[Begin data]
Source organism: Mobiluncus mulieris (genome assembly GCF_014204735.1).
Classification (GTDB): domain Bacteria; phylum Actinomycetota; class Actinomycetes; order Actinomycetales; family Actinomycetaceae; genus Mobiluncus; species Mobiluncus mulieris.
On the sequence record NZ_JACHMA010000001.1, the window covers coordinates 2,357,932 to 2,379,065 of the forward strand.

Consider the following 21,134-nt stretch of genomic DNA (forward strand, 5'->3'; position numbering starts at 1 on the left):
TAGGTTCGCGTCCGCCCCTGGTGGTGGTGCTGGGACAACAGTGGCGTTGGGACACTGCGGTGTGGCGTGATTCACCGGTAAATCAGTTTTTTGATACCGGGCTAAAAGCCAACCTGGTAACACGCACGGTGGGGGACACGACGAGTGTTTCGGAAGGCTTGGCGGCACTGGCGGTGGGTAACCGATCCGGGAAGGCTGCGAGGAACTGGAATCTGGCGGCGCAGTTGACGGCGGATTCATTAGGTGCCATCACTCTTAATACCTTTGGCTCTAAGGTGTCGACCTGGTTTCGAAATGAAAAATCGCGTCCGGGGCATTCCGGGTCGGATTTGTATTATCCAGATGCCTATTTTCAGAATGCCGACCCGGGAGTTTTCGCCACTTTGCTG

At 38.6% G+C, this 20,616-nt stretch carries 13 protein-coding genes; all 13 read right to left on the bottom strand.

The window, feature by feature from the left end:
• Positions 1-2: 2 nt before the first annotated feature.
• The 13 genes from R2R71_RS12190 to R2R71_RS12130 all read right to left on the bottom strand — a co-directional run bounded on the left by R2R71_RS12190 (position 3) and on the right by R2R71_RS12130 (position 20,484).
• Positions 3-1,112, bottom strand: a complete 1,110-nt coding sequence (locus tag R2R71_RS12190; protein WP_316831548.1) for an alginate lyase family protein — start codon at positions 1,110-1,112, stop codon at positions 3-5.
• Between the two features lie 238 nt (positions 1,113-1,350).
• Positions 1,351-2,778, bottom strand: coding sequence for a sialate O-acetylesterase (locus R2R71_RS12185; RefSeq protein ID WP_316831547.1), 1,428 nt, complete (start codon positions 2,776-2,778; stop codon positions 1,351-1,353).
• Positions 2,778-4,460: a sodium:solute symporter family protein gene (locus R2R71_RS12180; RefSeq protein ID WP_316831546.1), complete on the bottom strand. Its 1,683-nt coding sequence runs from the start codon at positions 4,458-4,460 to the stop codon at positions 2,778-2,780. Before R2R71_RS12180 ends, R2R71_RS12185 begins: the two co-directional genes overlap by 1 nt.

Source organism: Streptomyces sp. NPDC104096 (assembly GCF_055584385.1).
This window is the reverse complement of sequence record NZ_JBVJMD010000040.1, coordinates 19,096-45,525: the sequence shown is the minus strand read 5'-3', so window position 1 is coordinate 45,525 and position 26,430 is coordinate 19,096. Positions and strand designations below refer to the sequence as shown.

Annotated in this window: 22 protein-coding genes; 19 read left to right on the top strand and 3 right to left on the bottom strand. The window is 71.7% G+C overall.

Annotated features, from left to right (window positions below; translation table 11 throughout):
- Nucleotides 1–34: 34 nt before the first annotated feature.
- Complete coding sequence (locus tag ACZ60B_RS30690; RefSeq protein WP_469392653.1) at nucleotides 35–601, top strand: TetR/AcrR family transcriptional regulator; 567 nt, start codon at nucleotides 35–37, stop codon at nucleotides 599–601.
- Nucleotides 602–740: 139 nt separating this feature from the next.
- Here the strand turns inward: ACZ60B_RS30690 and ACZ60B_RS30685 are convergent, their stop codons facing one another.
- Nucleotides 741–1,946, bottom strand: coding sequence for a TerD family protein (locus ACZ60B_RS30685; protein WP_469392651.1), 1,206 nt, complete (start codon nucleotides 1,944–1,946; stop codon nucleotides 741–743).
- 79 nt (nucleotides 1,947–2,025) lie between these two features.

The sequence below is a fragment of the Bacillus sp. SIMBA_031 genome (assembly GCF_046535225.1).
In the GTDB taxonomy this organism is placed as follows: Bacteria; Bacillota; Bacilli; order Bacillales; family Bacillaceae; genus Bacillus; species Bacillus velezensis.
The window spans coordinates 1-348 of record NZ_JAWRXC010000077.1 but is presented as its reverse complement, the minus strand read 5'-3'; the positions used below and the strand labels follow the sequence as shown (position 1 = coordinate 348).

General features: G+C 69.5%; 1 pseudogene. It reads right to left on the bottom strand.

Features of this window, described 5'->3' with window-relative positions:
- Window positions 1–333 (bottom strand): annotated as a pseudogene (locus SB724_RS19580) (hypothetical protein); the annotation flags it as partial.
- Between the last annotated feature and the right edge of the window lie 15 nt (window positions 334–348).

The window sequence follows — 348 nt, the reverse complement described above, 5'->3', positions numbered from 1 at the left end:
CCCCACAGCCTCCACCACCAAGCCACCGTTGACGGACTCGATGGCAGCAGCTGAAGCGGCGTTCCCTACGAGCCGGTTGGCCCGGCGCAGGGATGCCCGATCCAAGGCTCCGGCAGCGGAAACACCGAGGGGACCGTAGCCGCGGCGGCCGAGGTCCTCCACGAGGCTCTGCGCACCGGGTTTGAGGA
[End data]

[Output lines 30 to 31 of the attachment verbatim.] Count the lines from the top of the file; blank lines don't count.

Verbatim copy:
- Between the last annotated feature and the right edge of the window lie 15 nt (window positions 334–348).

The window sequence follows — 348 nt, the reverse complement described above, 5'->3', positions numbered from 1 at the left end: